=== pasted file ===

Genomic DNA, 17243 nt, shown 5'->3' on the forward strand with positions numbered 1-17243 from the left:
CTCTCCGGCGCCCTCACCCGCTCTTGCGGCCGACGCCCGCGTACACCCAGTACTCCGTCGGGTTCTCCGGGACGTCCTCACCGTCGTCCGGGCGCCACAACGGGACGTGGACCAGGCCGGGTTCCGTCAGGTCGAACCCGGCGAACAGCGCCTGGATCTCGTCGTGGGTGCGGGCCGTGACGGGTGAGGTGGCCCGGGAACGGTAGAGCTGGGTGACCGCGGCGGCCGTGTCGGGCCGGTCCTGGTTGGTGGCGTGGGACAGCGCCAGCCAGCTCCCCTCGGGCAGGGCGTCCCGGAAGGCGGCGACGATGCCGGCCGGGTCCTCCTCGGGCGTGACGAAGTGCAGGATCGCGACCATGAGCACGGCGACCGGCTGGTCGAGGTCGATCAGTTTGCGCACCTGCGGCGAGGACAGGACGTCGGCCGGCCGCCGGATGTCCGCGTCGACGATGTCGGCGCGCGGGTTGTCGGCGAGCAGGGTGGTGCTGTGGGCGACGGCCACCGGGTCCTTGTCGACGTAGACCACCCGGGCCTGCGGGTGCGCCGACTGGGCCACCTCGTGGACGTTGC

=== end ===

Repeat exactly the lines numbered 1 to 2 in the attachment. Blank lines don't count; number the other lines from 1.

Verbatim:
Genomic DNA, 17243 nt, shown 5'->3' on the forward strand with positions numbered 1-17243 from the left:
CTCTCCGGCGCCCTCACCCGCTCTTGCGGCCGACGCCCGCGTACACCCAGTACTCCGTCGGGTTCTCCGGGACGTCCTCACCGTCGTCCGGGCGCCACAACGGGACGTGGACCAGGCCGGGTTCCGTCAGGTCGAACCCGGCGAACAGCGCCTGGATCTCGTCGTGGGTGCGGGCCGTGACGGGTGAGGTGGCCCGGGAACGGTAGAGCTGGGTGACCGCGGCGGCCGTGTCGGGCCGGTCCTGGTTGGTGGCGTGGGACAGCGCCAGCCAGCTCCCCTCGGGCAGGGCGTCCCGGAAGGCGGCGACGATGCCGGCCGGGTCCTCCTCGGGCGTGACGAAGTGCAGGATCGCGACCATGAGCACGGCGACCGGCTGGTCGAGGTCGATCAGTTTGCGCACCTGCGGCGAGGACAGGACGTCGGCCGGCCGCCGGATGTCCGCGTCGACGATGTCGGCGCGCGGGTTGTCGGCGAGCAGGGTGGTGCTGTGGGCGACGGCCACCGGGTCCTTGTCGACGTAGACCACCCGGGCCTGCGGGTGCGCCGACTGGGCCACCTCGTGGACGTTGC